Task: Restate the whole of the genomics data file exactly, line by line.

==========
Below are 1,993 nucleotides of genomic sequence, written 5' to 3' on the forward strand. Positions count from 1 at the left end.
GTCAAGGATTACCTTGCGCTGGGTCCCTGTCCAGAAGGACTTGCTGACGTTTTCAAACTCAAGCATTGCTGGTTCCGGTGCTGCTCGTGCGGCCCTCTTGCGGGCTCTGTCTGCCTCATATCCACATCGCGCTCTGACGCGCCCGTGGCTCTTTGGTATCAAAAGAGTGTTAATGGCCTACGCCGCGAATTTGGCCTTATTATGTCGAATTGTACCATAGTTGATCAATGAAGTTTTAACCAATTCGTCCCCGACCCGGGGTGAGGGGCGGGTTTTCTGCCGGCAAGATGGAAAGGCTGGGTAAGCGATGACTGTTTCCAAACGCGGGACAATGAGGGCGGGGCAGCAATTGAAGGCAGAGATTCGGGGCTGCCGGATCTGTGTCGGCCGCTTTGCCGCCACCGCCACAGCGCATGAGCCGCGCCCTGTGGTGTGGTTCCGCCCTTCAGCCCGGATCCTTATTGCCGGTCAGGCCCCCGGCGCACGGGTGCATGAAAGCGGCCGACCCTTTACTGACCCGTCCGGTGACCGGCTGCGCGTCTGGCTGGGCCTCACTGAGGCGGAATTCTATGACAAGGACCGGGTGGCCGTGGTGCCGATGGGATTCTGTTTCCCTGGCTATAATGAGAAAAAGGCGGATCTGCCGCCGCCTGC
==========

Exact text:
Below are 1,993 nucleotides of genomic sequence, written 5' to 3' on the forward strand. Positions count from 1 at the left end.
GTCAAGGATTACCTTGCGCTGGGTCCCTGTCCAGAAGGACTTGCTGACGTTTTCAAACTCAAGCATTGCTGGTTCCGGTGCTGCTCGTGCGGCCCTCTTGCGGGCTCTGTCTGCCTCATATCCACATCGCGCTCTGACGCGCCCGTGGCTCTTTGGTATCAAAAGAGTGTTAATGGCCTACGCCGCGAATTTGGCCTTATTATGTCGAATTGTACCATAGTTGATCAATGAAGTTTTAACCAATTCGTCCCCGACCCGGGGTGAGGGGCGGGTTTTCTGCCGGCAAGATGGAAAGGCTGGGTAAGCGATGACTGTTTCCAAACGCGGGACAATGAGGGCGGGGCAGCAATTGAAGGCAGAGATTCGGGGCTGCCGGATCTGTGTCGGCCGCTTTGCCGCCACCGCCACAGCGCATGAGCCGCGCCCTGTGGTGTGGTTCCGCCCTTCAGCCCGGATCCTTATTGCCGGTCAGGCCCCCGGCGCACGGGTGCATGAAAGCGGCCGACCCTTTACTGACCCGTCCGGTGACCGGCTGCGCGTCTGGCTGGGCCTCACTGAGGCGGAATTCTATGACAAGGACCGGGTGGCCGTGGTGCCGATGGGATTCTGTTTCCCTGGCTATAATGAGAAAAAGGCGGATCTGCCGCCGCCTGC